Aults – Van Buren Township
Location: unknown
Description: none found

Bassingers (Basinger) – Riley Township
Location: 40.937994, -83.980998
on Rd Q (Township Rd Q) between SR 696 and Lehman Rd
Remnants: none known
Description: The town was along the Northern Ohio Railway and was founded by a branch of the Basinger family. There are no tracks left from the railroad, but its path can be seen on satellite maps north of the GPS coordinates. Most of the residents, including many members of the Basinger family, were buried in the cemeteries in Pandora.

Clevengers – Union Township
Location: 40.967736, -84.185517
on SR 115 between Rd Z (County Hwy Z) and County Hwy 16-O along the Ottawa River
Remnants: Clevenger Cemetery at the GPS coordinates
Description: The original proprietors were George Clevenger (1808 – 1888) and Elizabeth (Sarber) Clevenger (1809 – 1897). They were farmers, settled in Union Township in 1830, and had a few children. George was elected as a township supervisor in 1835. The town had a school on the east side of SR 115 south of the GPS coordinates on land owned by Jacob Blosser (1830 – 1892) from York County, Pennsylvania and Sophronia (Sietz) Blosser (1833 – 1933) from Fairfield County. Most residents, including the Clevengers and Blossers, were members of the Thompson Primitive Baptist Church at the intersection of SR 115 and Rd P (County Hwy P) 2 miles south of Clevenger Cemetery. The congregation was formed in 1869 and the current church was constructed in 1894. Everyone mentioned in this listing was buried in Clevenger Cemetery.

Cochran – Jennings Township
Post Office: 1841 – 1848
Location: unknown
Description: William Cochran Jr. was appointed to the county sheriff position in 1834 and was the town’s postmaster.

Cunningham
Post Office: 1839 – 1848
Location: unknown
Description: Henry Miller was the postmaster.

Dukes (Webster) (Stanley) – Riley Township, Putnam County and Union Township, Hancock County
Post Office: 1837 – 1854 and 1863 – 1891
Location: 40.967130, -83.887330
on SR 12 along Dukes Run between Rd 2 and Rd 1
Remnants: none known
Description: The town was founded by the Dukes family who arrived from Franklin County in the 1830s and the first post office was called Dukes from 1837 – 1851. There was a church on the north side of SR 12 near the GPS coordinates and a town hall on the south side of SR 12 across from the church. George W. Dukes (1830 – 1907) was the postmaster when the office was called Stanley from 1863 – 1891. The town name also changed to Webster sometime during that time period. It was never platted, last spotted in the 1880 county atlas, and didn’t make it into the 1895 county atlas. George W. Dukes was buried with relatives in Maple Grove Cemetery 13 miles northeast of the GPS coordinates on the north side of SR 12 (W Main Cross St) in Findlay. Dukes Cemetery is 8 miles northeast of the GPS coordinates on the south side of US 224 between Township Rd 120 and Township Rd 123 in Blanchard Township, Hancock County. Descendants of the Duke family still live along Duke Run in the vicinity of the former town and continue their historical tradition in the local farming industry.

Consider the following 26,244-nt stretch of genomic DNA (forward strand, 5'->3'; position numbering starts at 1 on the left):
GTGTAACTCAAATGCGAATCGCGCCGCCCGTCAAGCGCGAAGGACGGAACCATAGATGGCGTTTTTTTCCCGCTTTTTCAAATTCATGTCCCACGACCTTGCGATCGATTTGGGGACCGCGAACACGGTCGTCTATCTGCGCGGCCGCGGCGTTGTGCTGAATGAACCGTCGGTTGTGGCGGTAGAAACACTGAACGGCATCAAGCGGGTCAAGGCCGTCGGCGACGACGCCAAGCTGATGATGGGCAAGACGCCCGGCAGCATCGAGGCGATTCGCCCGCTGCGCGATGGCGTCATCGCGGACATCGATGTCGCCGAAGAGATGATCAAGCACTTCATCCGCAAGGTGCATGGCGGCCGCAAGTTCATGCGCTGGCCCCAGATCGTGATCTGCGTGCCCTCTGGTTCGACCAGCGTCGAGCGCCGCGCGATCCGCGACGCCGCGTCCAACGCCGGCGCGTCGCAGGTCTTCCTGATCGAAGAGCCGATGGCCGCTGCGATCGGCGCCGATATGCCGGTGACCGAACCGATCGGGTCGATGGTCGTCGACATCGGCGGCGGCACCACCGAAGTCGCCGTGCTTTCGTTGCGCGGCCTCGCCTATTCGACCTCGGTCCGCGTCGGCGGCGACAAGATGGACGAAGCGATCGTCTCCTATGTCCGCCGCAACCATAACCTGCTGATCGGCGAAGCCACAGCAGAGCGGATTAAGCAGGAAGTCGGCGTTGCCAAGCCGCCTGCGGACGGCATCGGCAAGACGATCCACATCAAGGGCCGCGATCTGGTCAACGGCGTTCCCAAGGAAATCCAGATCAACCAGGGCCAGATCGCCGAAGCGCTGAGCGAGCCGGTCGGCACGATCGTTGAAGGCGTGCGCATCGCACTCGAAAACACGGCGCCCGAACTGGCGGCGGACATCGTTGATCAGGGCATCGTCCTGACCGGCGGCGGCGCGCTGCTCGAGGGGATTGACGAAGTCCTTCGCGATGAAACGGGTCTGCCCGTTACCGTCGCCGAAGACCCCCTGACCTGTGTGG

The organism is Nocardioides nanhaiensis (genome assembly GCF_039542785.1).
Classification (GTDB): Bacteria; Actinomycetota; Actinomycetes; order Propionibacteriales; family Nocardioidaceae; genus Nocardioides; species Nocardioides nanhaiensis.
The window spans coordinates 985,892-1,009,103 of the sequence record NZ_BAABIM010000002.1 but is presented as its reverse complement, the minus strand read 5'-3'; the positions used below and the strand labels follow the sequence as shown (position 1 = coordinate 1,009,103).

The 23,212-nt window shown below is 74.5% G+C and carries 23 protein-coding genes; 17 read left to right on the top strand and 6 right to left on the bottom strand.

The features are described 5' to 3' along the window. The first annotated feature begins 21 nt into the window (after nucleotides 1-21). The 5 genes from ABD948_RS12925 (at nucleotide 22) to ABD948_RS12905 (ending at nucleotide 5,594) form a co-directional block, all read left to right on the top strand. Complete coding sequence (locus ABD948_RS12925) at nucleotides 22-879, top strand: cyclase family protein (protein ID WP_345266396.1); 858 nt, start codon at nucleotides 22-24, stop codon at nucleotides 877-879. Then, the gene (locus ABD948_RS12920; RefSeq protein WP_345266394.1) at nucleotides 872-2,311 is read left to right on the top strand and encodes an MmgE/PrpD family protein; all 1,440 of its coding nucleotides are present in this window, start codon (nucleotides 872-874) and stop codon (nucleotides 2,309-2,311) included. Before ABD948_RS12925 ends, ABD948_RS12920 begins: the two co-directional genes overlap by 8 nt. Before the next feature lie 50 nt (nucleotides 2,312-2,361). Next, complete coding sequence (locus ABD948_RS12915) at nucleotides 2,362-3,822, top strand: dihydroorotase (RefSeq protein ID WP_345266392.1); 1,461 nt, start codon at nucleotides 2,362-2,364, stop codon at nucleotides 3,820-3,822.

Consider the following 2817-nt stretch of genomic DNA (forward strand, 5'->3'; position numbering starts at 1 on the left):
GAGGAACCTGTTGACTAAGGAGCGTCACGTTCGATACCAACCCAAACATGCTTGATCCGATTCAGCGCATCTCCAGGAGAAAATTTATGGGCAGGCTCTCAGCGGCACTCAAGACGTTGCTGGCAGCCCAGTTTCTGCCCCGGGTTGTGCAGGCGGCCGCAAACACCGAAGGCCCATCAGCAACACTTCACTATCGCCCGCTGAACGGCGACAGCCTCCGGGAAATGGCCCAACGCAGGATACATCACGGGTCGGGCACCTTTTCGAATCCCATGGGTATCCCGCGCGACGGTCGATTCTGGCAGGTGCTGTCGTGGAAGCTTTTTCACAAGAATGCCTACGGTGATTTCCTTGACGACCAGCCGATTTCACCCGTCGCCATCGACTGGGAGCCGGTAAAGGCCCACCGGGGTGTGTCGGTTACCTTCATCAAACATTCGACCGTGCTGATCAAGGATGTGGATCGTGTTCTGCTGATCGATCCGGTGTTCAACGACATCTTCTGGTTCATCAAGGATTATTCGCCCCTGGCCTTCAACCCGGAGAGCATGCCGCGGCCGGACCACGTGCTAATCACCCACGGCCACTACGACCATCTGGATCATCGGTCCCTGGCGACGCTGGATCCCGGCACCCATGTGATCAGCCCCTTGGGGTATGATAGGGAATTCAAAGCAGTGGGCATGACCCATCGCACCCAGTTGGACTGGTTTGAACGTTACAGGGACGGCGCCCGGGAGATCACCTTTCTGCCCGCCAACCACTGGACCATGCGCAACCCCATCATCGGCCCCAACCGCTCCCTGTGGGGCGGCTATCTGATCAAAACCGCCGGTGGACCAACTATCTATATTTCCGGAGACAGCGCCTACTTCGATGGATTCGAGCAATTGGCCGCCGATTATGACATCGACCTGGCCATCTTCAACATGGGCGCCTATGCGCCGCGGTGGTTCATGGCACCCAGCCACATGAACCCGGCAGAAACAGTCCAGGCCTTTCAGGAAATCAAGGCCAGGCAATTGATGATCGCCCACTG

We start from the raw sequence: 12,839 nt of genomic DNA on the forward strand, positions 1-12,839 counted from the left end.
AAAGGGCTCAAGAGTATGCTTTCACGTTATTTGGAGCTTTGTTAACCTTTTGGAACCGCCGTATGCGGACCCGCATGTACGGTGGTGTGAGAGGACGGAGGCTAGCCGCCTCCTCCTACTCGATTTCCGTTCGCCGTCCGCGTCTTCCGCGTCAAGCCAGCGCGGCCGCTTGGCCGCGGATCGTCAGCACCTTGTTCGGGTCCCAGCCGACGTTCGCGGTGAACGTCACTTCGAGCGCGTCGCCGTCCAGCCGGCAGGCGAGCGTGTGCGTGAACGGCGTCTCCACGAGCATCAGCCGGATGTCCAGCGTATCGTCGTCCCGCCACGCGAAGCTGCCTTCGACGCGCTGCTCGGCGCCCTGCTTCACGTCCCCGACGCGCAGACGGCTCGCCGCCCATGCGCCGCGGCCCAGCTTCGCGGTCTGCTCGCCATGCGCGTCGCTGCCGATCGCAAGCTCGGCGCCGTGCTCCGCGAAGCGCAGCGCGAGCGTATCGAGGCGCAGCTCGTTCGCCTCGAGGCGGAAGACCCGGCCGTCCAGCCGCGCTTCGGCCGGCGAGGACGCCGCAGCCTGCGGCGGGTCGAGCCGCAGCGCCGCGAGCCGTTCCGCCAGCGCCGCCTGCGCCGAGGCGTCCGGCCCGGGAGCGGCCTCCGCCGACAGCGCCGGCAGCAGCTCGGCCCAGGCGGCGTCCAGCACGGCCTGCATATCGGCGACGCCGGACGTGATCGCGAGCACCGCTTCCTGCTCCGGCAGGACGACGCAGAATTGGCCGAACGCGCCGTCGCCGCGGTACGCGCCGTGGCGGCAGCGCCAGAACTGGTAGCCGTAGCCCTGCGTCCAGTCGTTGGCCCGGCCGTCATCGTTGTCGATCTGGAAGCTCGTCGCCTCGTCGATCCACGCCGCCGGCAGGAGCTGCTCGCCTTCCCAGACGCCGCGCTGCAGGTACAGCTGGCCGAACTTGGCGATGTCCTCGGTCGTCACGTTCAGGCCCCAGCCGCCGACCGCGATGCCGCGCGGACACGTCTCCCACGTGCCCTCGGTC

Franconia – Perry Township
Post Office: 1837 – 1867
Location: 41.042317, -84.302269
on SR 634 at the intersection of Rd 122 along the Auglaize River at the confluence of Blanchard River
Remnants: Franconia Cemetery south of the GPS coordinates between SR 634 and the Auglaize River
Description: Amos Kendall platted Franconia in 1837. It had a tavern operated by Pearson Holden (1802 – 1867) who was also the first postmaster, a general store originally owned by Parlee Carlin (1805 – 1883), and was a busy trading point for early settlers. Peter Myers (1800 – 1879) was the last postmaster. The town faded out of existence well before publication of the 1880 county history book. Pearson was buried with relatives in Holden Cemetery 3 1/2 south of the GPS coordinates on the southwest side of Rd 22K. Parlee was buried with relatives in Maple Grove Cemetery on SR 12 (W Main Cross St) in Findlay. Peter was buried with residents and relatives in Franconia Cemetery.

Huntstown – Jackson and Perry Township
Post Office: 1879 – 1896
Location: 41.005328, -84.303558
on Rd L at the former railroad crossing between SR 634 and Rd 24
Remnants: none known
Description: It was platted with 22 lots in 1888 by Samuel Stuckey (1846 – 1934) from Fairfield County and had a train station on the Toledo, Delphos, & Burlington Railroad (later reorganized as the Toledo, St. Louis, & Kansas City Railway). Samuel was a justice of the peace, operated a general store, and was the town’s first postmaster. He married Rebecca (Wildermuth) Stuckey (1852 – 1920) in 1876 and had one daughter. They later moved to Franklin County and were buried in Obetz Cemetery on Groveport Rd on the southeast side of Columbus. Huntstown also had a school along the railroad tracks south of the GPS coordinates on land owned by the Hitchcock family. It was once a promising farming town, but lost the local business competition to Cloverdale, platted just a mile to the north in 1877.